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Lavinia at the Altar (ca. 1565) by Mirabello Cavalori, depicting the moment at which Lavinia's hair blazes as an omen of war but ultimate reconciliation

In Roman mythology, Lavinia (/ləˈvɪniə/ lə-VIN-ee-ə; Latin: [ɫaːˈu̯iːnia]) is the daughter of Latinus and Amata, and the last wife of Aeneas.


It has been proposed that the character was in part intended to represent Servilia Isaurica, Emperor Augustus's first fiancée.[1]


Lavinia, the only child of the king and "ripe for marriage," had been courted by many men who hoped to become the king of Latium.[2] Turnus, ruler of the Rutuli, was the most likely of the suitors, having the favor of Queen Amata.[3] In Vergil's account, King Latinus is warned by his father Faunus in a dream oracle that his daughter is not to marry a Latin:

"Propose no Latin alliance for your daughter

Son of mine; distrust the bridal chamber
Now prepared. Men from abroad will come
And be your sons by marriage. Blood so mingled
Lifts our name starward. Children of that stock
Will see all earth turned Latin at their feet,
Governed by them, as far as on his rounds

The Sun looks down on Ocean, East or West."[4]

Lavinia has what is perhaps her most, or only, memorable moment in Book 7 of the Aeneid, lines 69–83: during a sacrifice at the altars of the gods, Lavinia's hair catches fire, an omen promising glorious days to come for Lavinia and war for all Latins:

"While the old king lit fires at the altars

With a pure torch, the girl Lavinia with him,

It seemed her long hair caught, her head-dress caught

In crackling flame, her queenly tresses blazed,

Her jeweled crown blazed. Mantled then in smoke

And russet light, she scattered divine fire

Throughout all the house. No one could hold that sight

Anything but hair-raising, marvelous,

And it was read by seers to mean the girl

Would have renown and glorious days to come,

But that she brought a great war on her people."[5]

Not long after the dream oracle and the prophetic moment, Aeneas sends emissaries bearing several gifts for King Latinus. King Latinus recognizes Aeneas as the destined one:

"I have a daughter, whom the oracles

Of Father's shrine and warning signs from heaven

Keep me from pledging to a native here.

Sons from abroad will come, the prophets say--

For this is Latium's destiny-- new blood

To immortalize our name. Your king's the man

Called for by fate, so I conclude, and so

I wish, if there is truth in what I presage."[6]

Aeneas is said to have named the ancient city of Lavinium for her.[7]

By some accounts, Aeneas and Lavinia had a son, Silvius, a legendary king of Alba Longa.[8] According to Livy, Ascanius was the son of Aeneas and Lavinia; she led the Latins as a power behind the throne since Ascanius was too young to rule.[9] In Livy's account, Silvius is the son of Ascanius.[10]

In other works[edit]

In Ursula K. Le Guin's 2008 novel Lavinia, Lavinia's character and her relationship with Aeneas is expanded, giving insight into the life of a king's daughter in ancient Italy. Le Guin employs a self-conscious narrative device in having Lavinia as the first-person narrator knowing that she would not have a life without Virgil, who, being the writer of the Aeneid several centuries after her time, is thus her creator.[11]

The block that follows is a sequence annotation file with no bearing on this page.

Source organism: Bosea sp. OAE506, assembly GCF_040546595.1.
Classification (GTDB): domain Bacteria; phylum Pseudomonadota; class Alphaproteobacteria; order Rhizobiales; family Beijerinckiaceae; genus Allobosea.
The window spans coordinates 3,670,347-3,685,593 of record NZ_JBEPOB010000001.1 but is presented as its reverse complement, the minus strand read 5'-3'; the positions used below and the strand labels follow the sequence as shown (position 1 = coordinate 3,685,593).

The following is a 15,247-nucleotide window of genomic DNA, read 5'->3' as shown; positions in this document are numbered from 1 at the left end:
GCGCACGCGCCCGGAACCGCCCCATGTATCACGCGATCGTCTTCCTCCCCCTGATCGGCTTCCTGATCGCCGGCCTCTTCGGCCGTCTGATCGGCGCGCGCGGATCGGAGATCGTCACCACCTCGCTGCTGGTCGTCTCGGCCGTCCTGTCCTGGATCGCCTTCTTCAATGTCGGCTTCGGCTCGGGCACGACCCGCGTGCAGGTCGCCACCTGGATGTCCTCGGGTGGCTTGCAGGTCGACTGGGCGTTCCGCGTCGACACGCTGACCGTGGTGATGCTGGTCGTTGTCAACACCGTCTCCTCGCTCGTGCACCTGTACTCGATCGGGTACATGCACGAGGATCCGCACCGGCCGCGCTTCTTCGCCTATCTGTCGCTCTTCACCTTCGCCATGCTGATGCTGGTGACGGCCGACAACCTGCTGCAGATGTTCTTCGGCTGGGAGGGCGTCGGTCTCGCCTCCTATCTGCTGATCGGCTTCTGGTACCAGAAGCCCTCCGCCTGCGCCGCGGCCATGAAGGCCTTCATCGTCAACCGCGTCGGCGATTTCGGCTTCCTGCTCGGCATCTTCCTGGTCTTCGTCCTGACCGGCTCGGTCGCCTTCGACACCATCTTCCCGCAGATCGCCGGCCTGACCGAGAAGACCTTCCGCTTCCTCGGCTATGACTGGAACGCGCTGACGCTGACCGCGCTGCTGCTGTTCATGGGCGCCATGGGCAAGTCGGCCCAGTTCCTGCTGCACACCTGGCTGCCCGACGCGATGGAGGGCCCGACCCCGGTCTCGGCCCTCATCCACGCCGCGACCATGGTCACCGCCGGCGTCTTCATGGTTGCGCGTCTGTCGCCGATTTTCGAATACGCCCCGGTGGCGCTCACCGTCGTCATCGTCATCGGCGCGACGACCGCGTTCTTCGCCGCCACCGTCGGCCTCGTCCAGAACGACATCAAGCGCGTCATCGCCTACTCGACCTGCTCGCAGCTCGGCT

Lavinia also appears with her father, King Latinus, in Dante's Divine Comedy, Inferno, Canto IV, lines 125–126. She is documented in De Mulieribus Claris, a collection of biographies of historical and mythological women by the Florentine author Giovanni Boccaccio, composed in 1361–62.[12]

A different Lavinia is a character in William Shakespeare's Titus Andronicus. She is gifted to Saturninus by her father (the titular Titus Andronicus), but she instead elopes with her intended suitor, Bassianus. She is subsequently raped by Tamora's two sons, her tongue and hands cut off so that she can't identify them. In Act 5 she is killed as an honor killing by her father. The rape and mutilation closely mirror the Greek myth of Philomela.[citation needed]


  1. ^ Proceedings of the Virgil Society. Vol. 10. Indiana University. 1970. p. 42.
  2. ^ Vergil, Aeneid 7.70-74, trans. Robert Fitzgerald.
  3. ^ Vergil, Aeneid 7.75, trans. Robert Fitzgerald.
  4. ^ Aeneid 7.96–101, as translated by Robert Fitzgerald.
  5. ^ Vergil, Aeneid 7.94-104, trans. Robert Fitzgerald.
  6. ^ Vergil, Aeneid 7.363-370, trans. Robert Fitzgerald.
  7. ^ Appian, Kings 1. Livy, Ab Urbe Condita 1.11ff, Dionysius of Halicarnassus Roman Antiquities, 1. 59.1ff,
  8. ^ Dionysius of Halicarnassus, Roman Antiquities 1.70, Vergil, Aeneid 6.1024-1027.
  9. ^ Livy, Ab Urbe Condita, 1.1.11-1.3.1 ("His son Ascanius was not old enough to assume the government but his throne remained secure throughout his minority. During that interval-- such was Lavinia's force of character-- though a woman was regent, the Latin State, and the kingdom of his father and grandfather, were preserved unimpaired for her son." Trans. Canon Roberts).
  10. ^ Livy, Ab Urbe Condita 1.3.7.
  11. ^ Higgins, Charlotte (22 May 2009). "Review: Lavinia by Ursula Le Guin". The Guardian. Retrieved 19 August 2022.
  12. ^ Boccaccio, Giovanni (2003). Famous Women. I Tatti Renaissance Library. Vol. 1. Translated by Virginia Brown. Cambridge, MA: Harvard University Press. p. xi. ISBN 0-674-01130-9.